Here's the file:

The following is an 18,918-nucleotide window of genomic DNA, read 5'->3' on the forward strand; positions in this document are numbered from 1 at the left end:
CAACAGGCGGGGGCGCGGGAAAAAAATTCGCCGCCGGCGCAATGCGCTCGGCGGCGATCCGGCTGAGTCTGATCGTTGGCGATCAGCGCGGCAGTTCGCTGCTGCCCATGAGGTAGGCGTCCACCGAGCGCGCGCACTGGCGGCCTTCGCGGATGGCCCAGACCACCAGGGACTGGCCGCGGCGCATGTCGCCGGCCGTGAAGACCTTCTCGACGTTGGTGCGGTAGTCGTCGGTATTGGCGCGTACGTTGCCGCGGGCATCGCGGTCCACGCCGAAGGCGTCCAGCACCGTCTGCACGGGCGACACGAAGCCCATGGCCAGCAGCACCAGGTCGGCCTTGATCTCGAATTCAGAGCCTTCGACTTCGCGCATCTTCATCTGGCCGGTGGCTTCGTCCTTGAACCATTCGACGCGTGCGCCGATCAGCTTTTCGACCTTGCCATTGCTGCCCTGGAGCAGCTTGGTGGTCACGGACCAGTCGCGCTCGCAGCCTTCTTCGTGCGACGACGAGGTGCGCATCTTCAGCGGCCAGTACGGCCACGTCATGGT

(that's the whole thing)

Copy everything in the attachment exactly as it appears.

The following is an 18,918-nucleotide window of genomic DNA, read 5'->3' on the forward strand; positions in this document are numbered from 1 at the left end:
CAACAGGCGGGGGCGCGGGAAAAAAATTCGCCGCCGGCGCAATGCGCTCGGCGGCGATCCGGCTGAGTCTGATCGTTGGCGATCAGCGCGGCAGTTCGCTGCTGCCCATGAGGTAGGCGTCCACCGAGCGCGCGCACTGGCGGCCTTCGCGGATGGCCCAGACCACCAGGGACTGGCCGCGGCGCATGTCGCCGGCCGTGAAGACCTTCTCGACGTTGGTGCGGTAGTCGTCGGTATTGGCGCGTACGTTGCCGCGGGCATCGCGGTCCACGCCGAAGGCGTCCAGCACCGTCTGCACGGGCGACACGAAGCCCATGGCCAGCAGCACCAGGTCGGCCTTGATCTCGAATTCAGAGCCTTCGACTTCGCGCATCTTCATCTGGCCGGTGGCTTCGTCCTTGAACCATTCGACGCGTGCGCCGATCAGCTTTTCGACCTTGCCATTGCTGCCCTGGAGCAGCTTGGTGGTCACGGACCAGTCGCGCTCGCAGCCTTCTTCGTGCGACGACGAGGTGCGCATCTTCAGCGGCCAGTACGGCCACGTCATGGT